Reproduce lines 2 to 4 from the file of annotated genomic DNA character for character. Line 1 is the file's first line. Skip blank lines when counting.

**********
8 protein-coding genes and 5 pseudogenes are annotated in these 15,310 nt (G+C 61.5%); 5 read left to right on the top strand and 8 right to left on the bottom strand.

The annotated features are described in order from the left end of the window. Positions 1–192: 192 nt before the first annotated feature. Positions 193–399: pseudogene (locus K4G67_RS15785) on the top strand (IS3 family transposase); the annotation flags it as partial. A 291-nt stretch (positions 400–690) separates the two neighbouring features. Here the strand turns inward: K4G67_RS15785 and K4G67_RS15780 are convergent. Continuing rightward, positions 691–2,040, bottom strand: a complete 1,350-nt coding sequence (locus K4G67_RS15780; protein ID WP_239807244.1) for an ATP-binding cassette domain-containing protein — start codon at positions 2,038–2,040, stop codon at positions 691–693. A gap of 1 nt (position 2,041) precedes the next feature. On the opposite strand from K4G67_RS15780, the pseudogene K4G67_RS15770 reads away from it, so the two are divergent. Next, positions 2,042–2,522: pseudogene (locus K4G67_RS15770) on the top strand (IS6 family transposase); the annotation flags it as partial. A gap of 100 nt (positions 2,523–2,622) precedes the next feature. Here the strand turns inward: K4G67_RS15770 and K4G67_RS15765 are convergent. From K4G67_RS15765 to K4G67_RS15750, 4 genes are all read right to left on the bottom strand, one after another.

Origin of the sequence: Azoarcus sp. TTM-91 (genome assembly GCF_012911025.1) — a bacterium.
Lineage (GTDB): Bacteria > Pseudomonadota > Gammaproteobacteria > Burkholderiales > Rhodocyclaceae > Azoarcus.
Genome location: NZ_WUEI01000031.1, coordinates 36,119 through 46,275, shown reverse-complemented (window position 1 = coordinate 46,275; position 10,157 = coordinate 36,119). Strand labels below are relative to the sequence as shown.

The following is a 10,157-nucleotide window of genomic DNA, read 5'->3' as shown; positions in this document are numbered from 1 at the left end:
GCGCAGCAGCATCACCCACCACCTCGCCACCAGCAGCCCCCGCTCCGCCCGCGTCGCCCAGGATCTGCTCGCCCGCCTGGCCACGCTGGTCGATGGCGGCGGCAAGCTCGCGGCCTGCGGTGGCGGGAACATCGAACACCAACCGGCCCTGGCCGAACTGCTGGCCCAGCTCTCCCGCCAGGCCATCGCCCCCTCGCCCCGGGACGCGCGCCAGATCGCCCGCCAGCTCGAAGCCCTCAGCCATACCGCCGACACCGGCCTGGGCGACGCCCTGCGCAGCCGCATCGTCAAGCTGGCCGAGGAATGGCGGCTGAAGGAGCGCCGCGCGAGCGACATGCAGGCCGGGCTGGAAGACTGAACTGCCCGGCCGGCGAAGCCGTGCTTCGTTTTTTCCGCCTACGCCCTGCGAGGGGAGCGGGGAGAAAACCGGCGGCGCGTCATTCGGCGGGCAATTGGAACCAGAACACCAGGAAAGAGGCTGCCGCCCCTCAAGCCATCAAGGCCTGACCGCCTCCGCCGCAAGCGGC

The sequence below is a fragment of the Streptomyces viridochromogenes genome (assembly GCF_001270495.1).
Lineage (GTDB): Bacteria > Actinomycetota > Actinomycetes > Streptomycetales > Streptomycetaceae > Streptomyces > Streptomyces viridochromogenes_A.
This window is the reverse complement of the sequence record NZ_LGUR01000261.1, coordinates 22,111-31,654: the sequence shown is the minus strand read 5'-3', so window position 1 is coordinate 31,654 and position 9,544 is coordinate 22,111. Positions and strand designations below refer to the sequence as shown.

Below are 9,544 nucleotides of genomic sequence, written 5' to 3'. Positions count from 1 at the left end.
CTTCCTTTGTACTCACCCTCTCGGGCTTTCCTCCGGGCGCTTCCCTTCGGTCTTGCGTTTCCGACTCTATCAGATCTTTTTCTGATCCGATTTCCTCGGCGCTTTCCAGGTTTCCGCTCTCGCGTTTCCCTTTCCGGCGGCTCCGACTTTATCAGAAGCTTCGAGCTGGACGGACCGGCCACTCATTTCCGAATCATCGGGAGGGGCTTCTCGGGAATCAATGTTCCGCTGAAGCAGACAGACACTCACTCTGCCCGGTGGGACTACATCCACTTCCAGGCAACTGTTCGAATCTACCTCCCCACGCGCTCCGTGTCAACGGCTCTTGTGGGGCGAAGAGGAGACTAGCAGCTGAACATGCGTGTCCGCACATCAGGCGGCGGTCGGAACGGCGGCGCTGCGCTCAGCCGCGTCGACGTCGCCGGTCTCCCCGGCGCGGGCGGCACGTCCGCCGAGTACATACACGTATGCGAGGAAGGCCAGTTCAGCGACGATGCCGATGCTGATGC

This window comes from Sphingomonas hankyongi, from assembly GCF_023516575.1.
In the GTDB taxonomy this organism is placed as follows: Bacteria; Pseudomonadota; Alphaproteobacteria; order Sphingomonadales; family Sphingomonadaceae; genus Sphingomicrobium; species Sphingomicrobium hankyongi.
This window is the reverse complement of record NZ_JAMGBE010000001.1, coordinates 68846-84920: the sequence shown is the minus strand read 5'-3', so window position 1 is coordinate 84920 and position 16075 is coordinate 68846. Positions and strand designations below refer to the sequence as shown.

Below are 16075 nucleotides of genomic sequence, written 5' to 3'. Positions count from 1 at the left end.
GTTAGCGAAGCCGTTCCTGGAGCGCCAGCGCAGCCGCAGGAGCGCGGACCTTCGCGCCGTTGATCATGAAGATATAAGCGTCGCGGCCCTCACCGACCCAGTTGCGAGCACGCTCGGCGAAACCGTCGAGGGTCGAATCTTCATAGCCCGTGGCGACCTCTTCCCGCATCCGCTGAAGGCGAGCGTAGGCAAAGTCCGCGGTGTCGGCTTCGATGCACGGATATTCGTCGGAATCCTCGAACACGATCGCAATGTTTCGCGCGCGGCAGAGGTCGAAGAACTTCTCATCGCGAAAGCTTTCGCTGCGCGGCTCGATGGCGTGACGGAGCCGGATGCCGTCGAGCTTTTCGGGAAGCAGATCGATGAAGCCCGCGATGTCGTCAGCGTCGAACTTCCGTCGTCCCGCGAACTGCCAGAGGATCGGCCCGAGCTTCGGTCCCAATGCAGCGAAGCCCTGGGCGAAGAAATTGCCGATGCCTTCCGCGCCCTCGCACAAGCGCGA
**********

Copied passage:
The annotated features are described in order from the left end of the window. Positions 1–192: 192 nt before the first annotated feature. Positions 193–399: pseudogene (locus K4G67_RS15785) on the top strand (IS3 family transposase); the annotation flags it as partial. A 291-nt stretch (positions 400–690) separates the two neighbouring features. Here the strand turns inward: K4G67_RS15785 and K4G67_RS15780 are convergent. Continuing rightward, positions 691–2,040, bottom strand: a complete 1,350-nt coding sequence (locus K4G67_RS15780; protein ID WP_239807244.1) for an ATP-binding cassette domain-containing protein — start codon at positions 2,038–2,040, stop codon at positions 691–693. A gap of 1 nt (position 2,041) precedes the next feature. On the opposite strand from K4G67_RS15780, the pseudogene K4G67_RS15770 reads away from it, so the two are divergent. Next, positions 2,042–2,522: pseudogene (locus K4G67_RS15770) on the top strand (IS6 family transposase); the annotation flags it as partial. A gap of 100 nt (positions 2,523–2,622) precedes the next feature. Here the strand turns inward: K4G67_RS15770 and K4G67_RS15765 are convergent. From K4G67_RS15765 to K4G67_RS15750, 4 genes are all read right to left on the bottom strand, one after another.

Origin of the sequence: Azoarcus sp. TTM-91 (genome assembly GCF_012911025.1) — a bacterium.
Lineage (GTDB): Bacteria > Pseudomonadota > Gammaproteobacteria > Burkholderiales > Rhodocyclaceae > Azoarcus.